How can our food culture, customs, and habits be changed for the better of humankind and the Earth? How can we motivate consumers to make sustainable changes in their everyday lives?
Increased climate sustainability requires a significant reduction in average meat consumption, according to a study by Saarinen & al. (2019). But should actual restrictions be placed on the consumption of meat? The question is tricky because food is a personal matter, and discussing it leads to a mixture of emotions, senses, and personal preferences. The topic needs wide-ranging examination to solve the puzzle, paying attention to consumer behaviour and its potential long-term development.
Our recent questionnaire results from seven European countries in 2021 (n = 6600) indicated clear differences among European consumers in what motivates them to reduce their meat consumption. In Finland, the most popular reason was personal health and well-being (52% of respondents). Consumers in Italy and Poland voiced similar thoughts. Meanwhile, three reasons were almost equally strong among Swedes: environment and climate change (34%), ethical considerations like animal welfare (27%), and own health and well-being (27%). In Finland, 18% of respondents raised the environment and climate change as the most important reason. Consumer climate change attitudes are shifting, making it likely these numbers will change. Moreover, themes discussed in the media and public debate vary from country to country, influencing consumer choices and actions.
Nevertheless, not all responsibility for food choices should fall on the shoulders of consumers. After all, we buy and consume only what we find in the market. In the bustle of modern life, easy choice and food prices are essential for many consumers.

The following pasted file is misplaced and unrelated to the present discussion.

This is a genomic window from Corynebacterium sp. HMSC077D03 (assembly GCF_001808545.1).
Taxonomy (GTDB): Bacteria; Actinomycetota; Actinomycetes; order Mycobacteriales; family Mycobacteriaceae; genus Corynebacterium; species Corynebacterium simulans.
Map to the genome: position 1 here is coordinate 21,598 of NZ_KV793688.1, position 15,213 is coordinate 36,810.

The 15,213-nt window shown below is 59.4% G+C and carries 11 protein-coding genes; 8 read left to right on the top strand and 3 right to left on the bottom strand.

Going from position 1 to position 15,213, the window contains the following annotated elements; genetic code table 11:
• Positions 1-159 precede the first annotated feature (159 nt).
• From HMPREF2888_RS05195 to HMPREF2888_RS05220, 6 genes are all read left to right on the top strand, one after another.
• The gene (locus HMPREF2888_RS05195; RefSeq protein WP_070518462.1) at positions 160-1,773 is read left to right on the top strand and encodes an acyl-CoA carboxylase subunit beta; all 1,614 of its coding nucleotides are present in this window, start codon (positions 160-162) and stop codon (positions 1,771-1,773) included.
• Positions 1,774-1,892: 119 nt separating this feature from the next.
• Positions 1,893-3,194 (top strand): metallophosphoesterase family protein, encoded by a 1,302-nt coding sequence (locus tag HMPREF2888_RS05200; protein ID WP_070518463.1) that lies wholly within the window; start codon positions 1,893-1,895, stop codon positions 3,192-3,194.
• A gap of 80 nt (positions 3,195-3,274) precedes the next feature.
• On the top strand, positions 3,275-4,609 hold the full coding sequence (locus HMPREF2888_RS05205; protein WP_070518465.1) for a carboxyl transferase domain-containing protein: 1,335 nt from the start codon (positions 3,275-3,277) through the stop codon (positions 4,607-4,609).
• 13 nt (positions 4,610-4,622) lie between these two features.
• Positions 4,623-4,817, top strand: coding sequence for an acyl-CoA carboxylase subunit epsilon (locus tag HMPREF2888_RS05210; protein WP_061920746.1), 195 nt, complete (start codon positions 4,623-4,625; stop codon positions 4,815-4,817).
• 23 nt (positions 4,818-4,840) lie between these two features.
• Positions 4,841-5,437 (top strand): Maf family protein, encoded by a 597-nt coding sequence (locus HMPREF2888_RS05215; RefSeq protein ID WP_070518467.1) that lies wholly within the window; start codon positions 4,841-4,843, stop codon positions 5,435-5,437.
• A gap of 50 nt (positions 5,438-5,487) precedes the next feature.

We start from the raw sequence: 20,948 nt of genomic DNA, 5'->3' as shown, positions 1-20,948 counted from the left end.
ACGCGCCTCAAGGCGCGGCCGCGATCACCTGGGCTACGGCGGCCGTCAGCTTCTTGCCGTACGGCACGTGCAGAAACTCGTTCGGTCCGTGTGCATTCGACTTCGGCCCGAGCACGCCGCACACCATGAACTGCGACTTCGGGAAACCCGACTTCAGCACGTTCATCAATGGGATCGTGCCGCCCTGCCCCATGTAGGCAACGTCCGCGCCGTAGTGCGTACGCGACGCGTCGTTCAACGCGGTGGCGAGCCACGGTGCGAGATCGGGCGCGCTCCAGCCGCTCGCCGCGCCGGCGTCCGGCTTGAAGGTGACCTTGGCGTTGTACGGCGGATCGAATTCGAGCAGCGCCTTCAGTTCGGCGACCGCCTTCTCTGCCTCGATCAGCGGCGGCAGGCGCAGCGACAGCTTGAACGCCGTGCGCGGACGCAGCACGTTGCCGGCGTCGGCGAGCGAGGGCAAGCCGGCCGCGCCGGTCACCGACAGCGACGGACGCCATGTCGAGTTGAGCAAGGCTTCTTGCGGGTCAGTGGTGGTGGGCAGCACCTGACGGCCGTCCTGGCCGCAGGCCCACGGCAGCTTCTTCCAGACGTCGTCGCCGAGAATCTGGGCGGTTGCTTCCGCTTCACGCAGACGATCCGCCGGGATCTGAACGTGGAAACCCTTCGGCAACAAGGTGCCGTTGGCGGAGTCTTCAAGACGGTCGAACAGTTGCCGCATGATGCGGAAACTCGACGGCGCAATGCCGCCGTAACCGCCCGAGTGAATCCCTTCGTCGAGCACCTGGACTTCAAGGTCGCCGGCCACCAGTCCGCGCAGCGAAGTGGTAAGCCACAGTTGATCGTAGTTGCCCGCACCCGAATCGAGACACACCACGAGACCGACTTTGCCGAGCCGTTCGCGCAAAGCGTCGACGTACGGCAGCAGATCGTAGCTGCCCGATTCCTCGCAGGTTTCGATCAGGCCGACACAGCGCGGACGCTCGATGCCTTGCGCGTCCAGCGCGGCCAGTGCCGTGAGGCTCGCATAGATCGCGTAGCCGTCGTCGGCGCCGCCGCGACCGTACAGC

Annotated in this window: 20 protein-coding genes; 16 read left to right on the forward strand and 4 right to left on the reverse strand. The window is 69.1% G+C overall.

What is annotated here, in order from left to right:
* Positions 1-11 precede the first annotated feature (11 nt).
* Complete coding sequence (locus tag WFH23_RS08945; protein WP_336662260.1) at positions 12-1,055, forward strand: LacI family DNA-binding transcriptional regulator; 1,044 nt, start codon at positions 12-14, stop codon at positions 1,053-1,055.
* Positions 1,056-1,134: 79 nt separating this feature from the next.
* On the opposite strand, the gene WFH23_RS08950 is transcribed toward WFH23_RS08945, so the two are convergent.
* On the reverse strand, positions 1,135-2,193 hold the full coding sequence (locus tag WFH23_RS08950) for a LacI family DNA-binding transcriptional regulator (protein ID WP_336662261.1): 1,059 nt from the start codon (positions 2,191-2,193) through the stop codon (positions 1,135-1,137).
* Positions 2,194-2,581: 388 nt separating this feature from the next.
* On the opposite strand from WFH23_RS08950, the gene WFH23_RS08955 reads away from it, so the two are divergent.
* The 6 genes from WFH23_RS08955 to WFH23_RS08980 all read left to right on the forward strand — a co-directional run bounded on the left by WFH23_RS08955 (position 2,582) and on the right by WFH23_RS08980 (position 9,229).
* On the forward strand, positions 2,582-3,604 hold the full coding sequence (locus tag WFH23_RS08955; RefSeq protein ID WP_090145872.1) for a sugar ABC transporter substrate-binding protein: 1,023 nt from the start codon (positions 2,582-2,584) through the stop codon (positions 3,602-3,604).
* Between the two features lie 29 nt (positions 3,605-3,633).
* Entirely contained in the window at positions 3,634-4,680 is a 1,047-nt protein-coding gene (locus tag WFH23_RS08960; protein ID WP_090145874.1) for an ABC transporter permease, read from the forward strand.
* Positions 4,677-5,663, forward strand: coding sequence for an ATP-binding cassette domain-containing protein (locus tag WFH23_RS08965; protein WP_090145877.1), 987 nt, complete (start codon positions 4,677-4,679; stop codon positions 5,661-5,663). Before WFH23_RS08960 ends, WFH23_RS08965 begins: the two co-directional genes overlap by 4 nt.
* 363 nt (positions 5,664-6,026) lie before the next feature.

The whole food value chain must support consumer behaviour toward a more sustainable direction while considering the price and other currently valued features. In addition, consumers should be capable of making reliable comparisons of the sustainability of different food products.
In our ongoing research projects at VTT, we examine sustainable food consumption from varying points of view. We create profiles of consumers with different attitudes toward food sustainability. We seek out consumers interested in the environment and sustainable consumption but not living according to their values for one reason or another. We encourage them to consider what keeps them from more sustainable consumption, initiate them to try small changes in their everyday lives, and describe the experience of changing their routines. We also aim to test how grocery stores can support consumers in making more sustainable choices. In addition, we are researching the possibilities of new food technologies in promoting sustainable food consumption. The first results of these endeavours will be out in late spring.
Building a sustainable future for food is not possible without cooperation. A wide-ranging and fact-based discussion is necessary when transitioning to a sustainable food culture. It helps to create a fair basis for consumption decisions and to increase the understanding of sustainable operating methods among various actors. We invite all food chain actors to participate in the sustainability discussion to define the necessary choices and measures that lead our food system toward a more sustainable future.